How To Cope with a Catheter

Having a catheter can be both uncomfortable and embarrassing. However, it is likely only necessary for you to have one for a short period of time, so it is definitely something that you should be able to manage. If you find that you're struggling with your catheter, consider these suggestions on how to cope with it.

Step 1

Know why it's necessary to have one. If you have a urinary catheter, it may be necessary in order to save your life. Chances are your liver or bladder isn't working exactly as it should be. And if your body can't drain excess fluids through your bladder, the build-up of them within you can be harmful to your health. Catheters help to bypass clogs or obstructions, clear up infections, and monitor your urine production after surgery. You'll need a bit of patience to cope with a catheter, but you should at least understand why it is necessary to have one.

Step 2

Prepare for the insertion.  If you've never had a catheter inserted before, don't expect it to be to pleasant. You'll need to lie on your back with your knees raised, legs bent and heels apart. (Women will have to have their legs spread wide open). The nurse will then require you to take deep and slow breaths as she cleans your private area. Once you have been sanitized, she'll insert the catheter. At this point, it's important to relax your pelvic muscles since tension makes insertion more difficult. The nurse will let you know any other specific movements you need to make.

Step 3

Keep the bag and the tubing in the right place. After your catheter has been inserted, ensure that you keep your urinary bag lower than your bladder all the time. Gravity doesn't falter-your urine needs to be able to fall into the bag and if the bag isn't lower than your bladder, your bladder won't drain properly (and you could be in for some serious discomfort).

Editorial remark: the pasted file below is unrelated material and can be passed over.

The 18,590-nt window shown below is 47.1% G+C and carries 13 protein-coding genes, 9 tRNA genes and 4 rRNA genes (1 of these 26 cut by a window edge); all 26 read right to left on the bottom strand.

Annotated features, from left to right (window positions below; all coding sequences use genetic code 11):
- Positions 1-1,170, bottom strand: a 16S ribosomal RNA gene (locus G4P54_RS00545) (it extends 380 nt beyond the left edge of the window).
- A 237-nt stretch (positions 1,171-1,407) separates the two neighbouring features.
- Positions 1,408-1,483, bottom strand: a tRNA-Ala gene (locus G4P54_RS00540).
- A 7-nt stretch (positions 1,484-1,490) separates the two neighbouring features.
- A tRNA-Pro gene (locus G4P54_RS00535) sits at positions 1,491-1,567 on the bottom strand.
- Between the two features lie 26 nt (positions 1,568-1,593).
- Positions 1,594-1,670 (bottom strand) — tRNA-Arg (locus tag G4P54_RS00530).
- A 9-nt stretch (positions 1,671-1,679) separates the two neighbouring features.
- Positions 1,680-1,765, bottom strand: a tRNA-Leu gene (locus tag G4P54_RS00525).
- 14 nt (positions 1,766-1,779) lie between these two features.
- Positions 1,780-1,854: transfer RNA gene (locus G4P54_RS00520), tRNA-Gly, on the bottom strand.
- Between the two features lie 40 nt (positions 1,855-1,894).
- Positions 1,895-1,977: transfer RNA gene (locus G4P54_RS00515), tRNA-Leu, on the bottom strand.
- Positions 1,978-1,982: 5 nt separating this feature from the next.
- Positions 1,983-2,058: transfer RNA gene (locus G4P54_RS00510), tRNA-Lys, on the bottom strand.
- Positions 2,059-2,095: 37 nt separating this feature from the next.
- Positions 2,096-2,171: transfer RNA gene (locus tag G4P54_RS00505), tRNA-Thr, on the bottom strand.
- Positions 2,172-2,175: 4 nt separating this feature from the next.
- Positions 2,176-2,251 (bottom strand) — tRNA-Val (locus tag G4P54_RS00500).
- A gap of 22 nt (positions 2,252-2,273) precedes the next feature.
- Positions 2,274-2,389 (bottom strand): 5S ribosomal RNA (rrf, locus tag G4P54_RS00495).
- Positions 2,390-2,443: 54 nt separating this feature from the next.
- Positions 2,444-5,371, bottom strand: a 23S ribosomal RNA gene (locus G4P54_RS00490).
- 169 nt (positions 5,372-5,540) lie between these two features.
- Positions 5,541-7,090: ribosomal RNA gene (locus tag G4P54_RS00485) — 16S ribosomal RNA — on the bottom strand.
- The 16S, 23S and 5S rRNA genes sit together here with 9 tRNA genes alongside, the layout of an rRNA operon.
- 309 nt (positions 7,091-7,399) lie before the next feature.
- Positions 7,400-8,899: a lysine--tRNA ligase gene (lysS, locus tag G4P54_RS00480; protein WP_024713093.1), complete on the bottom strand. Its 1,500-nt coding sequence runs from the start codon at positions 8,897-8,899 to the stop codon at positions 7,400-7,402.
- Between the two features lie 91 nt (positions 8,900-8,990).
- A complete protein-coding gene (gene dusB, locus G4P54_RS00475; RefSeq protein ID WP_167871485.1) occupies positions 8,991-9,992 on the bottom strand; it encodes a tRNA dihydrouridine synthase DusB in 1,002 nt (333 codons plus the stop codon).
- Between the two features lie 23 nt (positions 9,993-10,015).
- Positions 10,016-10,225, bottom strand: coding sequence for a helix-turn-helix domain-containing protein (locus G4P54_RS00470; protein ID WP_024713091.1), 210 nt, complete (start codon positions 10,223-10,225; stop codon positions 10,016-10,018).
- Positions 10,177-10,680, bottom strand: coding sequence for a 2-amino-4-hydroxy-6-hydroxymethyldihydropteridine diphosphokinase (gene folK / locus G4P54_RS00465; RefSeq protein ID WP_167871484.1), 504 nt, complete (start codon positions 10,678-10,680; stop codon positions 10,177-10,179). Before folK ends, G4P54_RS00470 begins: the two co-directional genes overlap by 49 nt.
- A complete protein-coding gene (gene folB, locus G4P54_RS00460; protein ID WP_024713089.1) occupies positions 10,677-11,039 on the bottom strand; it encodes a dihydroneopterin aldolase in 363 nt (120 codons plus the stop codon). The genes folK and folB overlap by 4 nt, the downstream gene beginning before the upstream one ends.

Make sure that the loose tubing between your body and the bag is in a comfortable position. If you let it rub against your skin for any length of time, you'll likely be dealing with chaffing and irritated sensitive areas. It's best to keep the tubing off of your skin (using tape or clips) to avoid having to cope with additional pain caused by catheter tubing.

Step 4

Keep the area clean. For the duration of your catheter use, cleanliness should be your number one priority. Keep the area around your private parts clean at all times. If you are unable to do this yourself, the nurses will do this at least 3 times per day. It will decrease your risk of infection as long as the tubing is inside of you. As well, applying additional antimicrobial solutions will keep infection further at bay. Pain and discomfort are definitely not what you want to have to cope with when you've got a catheter.

Step 5

Call a nurse if there is any problem. At any point when you're wearing a catheter, if you sense that there is a problem you need to contact your nurse immediately. Tell her your symptoms (burning, itching, pressure) or if you have any pain in your bladder. She should be able to do several things to immediately help you cope with the pain caused by the catheter.


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